My women and I spent yesterday with some friends who live in South East London. They gave us chapter and verse on a thoroughly dispiriting symbiosis of financially corrupt bureaucrats and quasi-bureaucrats and an underclass almost too radically degraded to count as human. To do justice to what I heard would take a long essay that I don’t currently have time to write. But I will give the instance I heard of an illiterate youth admitted to a college. He was let in so the college could get funding for him. Because of his illiteracy, he was provided with a “reader” and a “scribe,” presumably at further cost to the taxpayers.
It’s clear that, even if seriously intended, the Government’s welfare reforms are misconceived. I suspect that the only answer, short of cancelling all welfare entitlements without exception, is something like this: Continue reading
Note: The Libertarian Alliance does not recommend or condone the use of violence to achieve political ends. Of course, the story published below is merely advice on how lawfully appointed Ministers of the Queen should proceed once in office. As such, it falls within the section of the Bill of Rights providing “That it is the right of the subjects to petition the king, and all commitments and prosecutions for such petitioning are illegal.” But the Directors and Officers of the Libertarian Alliance devoutly hope that the restoration of constitutional government will not require such extremes as are described below. SIG Continue reading
The issue of gay marriage comes back to the House of Commons this week, and the Prime Minister cannot by now be ignorant of the fact that his proposals are not exactly flavour of the month with his party. Indeed, I cannot remember anything quite this unpopular with the Tory rank-and-file since the heady days of the Maastricht Treaty, and the Conservatives are not by nature kind to leaders who appear to have lost touch with the grass roots – this, I recall, was one of the leading charges laid against the late Baroness Thatcher at the time of her downfall. How long now before a stalking horse rears his or her head against Dave?
I should begin with a simple statement of libertarian principle. The state has no business being involved in any way with marriage. It has adopted that role as a consequence of the mess Henry VIII engendered when he merged Church and State. Since marriage within the Church of England is governed by the law of the land, and not simply by canon law, it follows that when marriage takes place between persons who are not members of that church, the state must act as registrar in order that those marriages have equivalent legal standing. One simple answer to the matter would be to disestablish the Church of England and thereby reduce marriage to a matter of private contract with an optional religious component, but this is not under consideration at present. Continue reading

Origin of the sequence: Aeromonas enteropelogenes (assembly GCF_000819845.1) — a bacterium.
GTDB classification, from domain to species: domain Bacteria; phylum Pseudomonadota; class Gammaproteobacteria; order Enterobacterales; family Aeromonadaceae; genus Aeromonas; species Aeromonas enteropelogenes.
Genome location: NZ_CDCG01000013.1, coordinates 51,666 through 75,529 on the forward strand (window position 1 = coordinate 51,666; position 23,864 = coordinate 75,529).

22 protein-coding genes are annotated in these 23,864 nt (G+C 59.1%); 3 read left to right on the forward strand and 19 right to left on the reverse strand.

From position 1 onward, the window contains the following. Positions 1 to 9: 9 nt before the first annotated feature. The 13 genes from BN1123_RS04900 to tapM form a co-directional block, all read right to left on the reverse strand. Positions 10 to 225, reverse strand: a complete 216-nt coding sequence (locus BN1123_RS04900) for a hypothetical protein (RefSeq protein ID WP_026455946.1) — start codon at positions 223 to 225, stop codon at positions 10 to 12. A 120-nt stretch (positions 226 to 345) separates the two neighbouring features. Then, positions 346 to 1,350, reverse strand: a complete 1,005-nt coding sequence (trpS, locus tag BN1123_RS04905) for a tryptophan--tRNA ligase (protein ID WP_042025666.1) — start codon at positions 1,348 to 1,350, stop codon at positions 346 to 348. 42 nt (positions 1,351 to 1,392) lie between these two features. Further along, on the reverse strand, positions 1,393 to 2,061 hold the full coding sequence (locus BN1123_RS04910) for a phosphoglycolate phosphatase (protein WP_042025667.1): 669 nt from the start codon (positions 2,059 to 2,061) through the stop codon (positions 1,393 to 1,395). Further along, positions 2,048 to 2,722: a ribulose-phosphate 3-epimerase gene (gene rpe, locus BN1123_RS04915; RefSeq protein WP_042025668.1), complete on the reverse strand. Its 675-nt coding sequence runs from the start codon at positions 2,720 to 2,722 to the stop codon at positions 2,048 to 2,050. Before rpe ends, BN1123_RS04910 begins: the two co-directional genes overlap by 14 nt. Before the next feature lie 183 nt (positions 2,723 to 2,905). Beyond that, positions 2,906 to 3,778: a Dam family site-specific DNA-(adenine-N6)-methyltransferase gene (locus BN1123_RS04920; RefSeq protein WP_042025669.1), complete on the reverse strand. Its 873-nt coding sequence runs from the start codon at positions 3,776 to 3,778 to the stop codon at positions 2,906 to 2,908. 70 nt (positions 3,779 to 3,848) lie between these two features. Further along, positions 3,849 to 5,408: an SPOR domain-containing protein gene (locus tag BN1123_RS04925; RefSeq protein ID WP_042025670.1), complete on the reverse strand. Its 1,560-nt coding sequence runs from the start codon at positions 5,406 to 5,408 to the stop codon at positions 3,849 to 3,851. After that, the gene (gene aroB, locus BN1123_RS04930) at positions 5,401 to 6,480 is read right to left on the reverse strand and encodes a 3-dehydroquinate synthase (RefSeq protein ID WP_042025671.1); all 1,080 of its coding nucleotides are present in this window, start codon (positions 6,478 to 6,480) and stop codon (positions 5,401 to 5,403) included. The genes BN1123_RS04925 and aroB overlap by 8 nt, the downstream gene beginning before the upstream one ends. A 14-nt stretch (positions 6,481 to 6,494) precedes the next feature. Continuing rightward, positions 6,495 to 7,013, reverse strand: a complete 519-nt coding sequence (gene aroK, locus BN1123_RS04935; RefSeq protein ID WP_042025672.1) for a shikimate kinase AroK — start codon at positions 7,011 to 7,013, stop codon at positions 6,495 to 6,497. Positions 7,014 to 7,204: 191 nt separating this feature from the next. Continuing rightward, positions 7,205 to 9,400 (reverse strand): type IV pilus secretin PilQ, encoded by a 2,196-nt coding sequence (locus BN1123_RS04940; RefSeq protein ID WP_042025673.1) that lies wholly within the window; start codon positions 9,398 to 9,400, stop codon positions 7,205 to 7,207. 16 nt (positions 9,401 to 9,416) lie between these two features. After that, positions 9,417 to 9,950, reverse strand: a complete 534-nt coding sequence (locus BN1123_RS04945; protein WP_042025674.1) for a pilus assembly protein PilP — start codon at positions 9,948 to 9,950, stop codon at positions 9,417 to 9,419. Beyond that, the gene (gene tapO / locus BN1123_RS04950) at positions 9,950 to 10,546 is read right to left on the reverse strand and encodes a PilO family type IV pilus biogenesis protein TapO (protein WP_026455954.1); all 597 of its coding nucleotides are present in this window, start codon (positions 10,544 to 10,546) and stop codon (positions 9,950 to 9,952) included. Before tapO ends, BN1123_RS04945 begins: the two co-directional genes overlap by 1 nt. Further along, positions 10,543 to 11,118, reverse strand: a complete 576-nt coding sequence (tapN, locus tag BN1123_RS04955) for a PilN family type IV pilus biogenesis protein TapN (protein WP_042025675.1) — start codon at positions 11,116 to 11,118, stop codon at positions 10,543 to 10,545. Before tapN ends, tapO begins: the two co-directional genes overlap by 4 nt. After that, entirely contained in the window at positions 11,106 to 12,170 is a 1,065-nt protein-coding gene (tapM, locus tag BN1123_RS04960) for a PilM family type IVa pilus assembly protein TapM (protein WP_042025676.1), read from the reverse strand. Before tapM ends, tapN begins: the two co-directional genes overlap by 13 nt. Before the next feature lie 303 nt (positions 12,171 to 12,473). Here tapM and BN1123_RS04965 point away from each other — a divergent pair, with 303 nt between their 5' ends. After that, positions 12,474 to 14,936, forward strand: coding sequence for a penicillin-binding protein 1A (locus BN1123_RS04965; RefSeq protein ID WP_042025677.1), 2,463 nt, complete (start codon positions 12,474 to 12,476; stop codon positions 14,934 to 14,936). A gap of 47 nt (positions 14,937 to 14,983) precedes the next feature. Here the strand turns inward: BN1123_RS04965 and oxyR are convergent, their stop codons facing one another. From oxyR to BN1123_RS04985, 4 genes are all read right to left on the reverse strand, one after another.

First of all, please could I admonish all the Chimpanzee-Type-writers who have posting rights from the Nissen Hut, that each chimpanzee ought to post his name is italics, and in blue, at the head of each post that he lets to be typed by the junior-chimpanzees? I’ve been doing it for years, but some of the other chimpanzees, particularly the “newbugs” recently inducted in the “1995 conscript class”, don’t seem to be complying with this order. It’s merely the good old collectivist principle of “best practice”, which of course drives most forms of modern British State Repression, that prompts me to ask this favour, of course in the interests of “enhanced health and safety”.
Then, what of all this “swivel-eyed-loons” business? We certainly can’t suggest on here who said it, or even if it had been said, but Continue reading
It has been reported that pressure groups representing the survivors of rape, sexual violence and childhood sexual abuse have called upon the BBC to remove a statue by the sculptor Eric Gill that adorns its London headquarters. The statue, from 1932, is a depiction of Prospero and Ariel, the latter depicted as a naked boy. This is not a new demand.
While the BBC has, entirely properly, refused this demand and pointed out that Gill, for all his sins, remains a major British artist whose work is widely regarded as of importance, this situation illustrates a phenomenon among the Left that is worth examining further. Continue reading
by James Oliver Deckard
The famous climate “scientist,” James Hansen, spoke at the London School of Economics on the 16th May 2013. Here is an account of his talk and its attendant circumstances. Continue reading
by Eddie Johnson
For too long our political system has been under the control of a group of people who have never represented the people that elected them. A person who is elected by a constituency should no longer have the right of personal opinion. Their only concern should be voicing the concerns of the majority of their constituents.
When there is a vote in Parliament the elected representative should simply vote on what the majority of his constituents want. Continue reading